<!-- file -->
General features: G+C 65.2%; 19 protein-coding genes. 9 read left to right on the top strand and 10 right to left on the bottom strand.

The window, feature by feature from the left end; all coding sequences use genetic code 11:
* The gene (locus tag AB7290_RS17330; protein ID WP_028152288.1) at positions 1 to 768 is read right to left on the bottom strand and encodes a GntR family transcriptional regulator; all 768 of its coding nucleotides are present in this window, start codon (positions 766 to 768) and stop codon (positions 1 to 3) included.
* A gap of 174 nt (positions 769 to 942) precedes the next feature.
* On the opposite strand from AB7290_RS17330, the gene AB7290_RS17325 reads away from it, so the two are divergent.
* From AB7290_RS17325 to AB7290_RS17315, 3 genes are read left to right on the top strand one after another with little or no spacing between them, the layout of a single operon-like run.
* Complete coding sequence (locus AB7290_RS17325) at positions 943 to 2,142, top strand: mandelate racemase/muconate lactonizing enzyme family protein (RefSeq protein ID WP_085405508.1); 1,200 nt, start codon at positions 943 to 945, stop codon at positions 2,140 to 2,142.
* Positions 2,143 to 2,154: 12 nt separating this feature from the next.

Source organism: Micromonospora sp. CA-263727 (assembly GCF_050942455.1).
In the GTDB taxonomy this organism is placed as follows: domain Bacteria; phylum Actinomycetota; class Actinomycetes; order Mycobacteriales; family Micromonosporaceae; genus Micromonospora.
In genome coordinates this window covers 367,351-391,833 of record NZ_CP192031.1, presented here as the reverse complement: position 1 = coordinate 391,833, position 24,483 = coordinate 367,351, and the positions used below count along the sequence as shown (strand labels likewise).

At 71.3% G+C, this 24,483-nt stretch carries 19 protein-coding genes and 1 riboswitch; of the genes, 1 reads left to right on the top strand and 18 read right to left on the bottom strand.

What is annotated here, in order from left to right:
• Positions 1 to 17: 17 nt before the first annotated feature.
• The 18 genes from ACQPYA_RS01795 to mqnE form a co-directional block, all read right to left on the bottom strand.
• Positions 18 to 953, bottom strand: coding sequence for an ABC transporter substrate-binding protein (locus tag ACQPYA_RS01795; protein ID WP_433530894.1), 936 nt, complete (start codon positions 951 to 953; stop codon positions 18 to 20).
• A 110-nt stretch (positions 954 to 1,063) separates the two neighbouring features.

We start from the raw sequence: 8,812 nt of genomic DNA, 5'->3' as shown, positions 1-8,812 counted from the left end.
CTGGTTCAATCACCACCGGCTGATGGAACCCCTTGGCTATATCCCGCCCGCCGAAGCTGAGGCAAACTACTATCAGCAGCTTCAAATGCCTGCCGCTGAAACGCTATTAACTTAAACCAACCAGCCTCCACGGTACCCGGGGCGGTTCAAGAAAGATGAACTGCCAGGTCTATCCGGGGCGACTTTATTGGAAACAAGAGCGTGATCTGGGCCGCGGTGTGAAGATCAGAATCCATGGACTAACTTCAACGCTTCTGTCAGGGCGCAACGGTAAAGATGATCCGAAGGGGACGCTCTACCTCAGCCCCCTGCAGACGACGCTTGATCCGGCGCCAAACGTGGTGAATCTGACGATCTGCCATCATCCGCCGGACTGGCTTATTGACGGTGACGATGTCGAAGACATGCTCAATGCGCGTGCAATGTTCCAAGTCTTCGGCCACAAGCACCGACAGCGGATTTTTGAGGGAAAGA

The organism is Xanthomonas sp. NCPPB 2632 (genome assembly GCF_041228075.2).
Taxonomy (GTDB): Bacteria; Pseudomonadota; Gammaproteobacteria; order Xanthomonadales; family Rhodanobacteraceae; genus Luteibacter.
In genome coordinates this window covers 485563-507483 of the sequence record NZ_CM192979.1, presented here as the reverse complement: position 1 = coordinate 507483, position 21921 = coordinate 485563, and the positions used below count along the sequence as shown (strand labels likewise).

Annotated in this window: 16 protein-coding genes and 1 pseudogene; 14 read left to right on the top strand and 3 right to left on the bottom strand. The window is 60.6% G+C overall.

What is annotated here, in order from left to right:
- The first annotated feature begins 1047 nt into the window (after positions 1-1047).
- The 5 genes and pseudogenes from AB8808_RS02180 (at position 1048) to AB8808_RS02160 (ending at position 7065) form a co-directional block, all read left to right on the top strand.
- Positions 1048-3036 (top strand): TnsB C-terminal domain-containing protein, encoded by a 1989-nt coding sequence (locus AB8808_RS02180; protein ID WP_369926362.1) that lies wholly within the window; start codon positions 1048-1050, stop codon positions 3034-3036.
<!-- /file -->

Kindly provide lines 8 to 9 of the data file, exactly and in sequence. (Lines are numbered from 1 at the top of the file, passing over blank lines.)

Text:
* Positions 2,143 to 2,154: 12 nt separating this feature from the next.

Source organism: Micromonospora sp. CA-263727 (assembly GCF_050942455.1).